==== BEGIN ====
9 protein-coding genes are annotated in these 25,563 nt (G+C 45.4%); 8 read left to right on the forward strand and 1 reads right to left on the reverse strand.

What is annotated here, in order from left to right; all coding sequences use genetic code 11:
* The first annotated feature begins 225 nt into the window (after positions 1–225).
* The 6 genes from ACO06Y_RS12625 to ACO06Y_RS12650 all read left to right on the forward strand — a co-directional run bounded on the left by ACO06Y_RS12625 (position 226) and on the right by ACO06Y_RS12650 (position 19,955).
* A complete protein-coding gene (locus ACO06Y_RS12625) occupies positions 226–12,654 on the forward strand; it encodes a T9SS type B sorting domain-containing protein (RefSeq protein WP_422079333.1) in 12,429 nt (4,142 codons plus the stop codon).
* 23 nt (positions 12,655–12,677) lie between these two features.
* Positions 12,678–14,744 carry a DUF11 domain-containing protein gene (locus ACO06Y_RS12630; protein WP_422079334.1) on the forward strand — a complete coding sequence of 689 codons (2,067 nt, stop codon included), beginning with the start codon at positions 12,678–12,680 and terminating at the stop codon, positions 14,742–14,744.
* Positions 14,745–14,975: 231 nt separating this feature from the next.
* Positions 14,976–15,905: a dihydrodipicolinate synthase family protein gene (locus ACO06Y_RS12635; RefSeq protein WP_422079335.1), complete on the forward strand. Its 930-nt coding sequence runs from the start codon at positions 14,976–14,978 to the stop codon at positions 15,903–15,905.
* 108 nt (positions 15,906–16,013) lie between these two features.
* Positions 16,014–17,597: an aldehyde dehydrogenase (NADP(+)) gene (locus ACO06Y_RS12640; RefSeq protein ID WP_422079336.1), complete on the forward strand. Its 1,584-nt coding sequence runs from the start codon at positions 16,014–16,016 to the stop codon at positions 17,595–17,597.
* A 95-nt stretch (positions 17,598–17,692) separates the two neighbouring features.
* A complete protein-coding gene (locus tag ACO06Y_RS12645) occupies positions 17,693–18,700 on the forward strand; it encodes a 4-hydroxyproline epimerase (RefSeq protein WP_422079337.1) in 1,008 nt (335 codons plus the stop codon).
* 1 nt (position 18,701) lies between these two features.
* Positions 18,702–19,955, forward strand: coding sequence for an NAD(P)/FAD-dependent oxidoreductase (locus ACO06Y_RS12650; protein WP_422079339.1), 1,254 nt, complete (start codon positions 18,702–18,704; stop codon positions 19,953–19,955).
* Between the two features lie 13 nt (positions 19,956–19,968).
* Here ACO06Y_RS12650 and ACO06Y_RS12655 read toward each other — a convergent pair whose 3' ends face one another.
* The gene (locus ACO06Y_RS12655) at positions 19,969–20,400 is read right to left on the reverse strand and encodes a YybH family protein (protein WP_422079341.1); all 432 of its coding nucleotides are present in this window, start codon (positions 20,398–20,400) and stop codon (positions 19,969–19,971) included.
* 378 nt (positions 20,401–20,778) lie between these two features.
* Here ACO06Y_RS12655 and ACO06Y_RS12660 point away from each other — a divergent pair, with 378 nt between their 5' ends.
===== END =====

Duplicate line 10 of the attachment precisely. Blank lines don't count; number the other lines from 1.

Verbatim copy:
* 108 nt (positions 15,906–16,013) lie between these two features.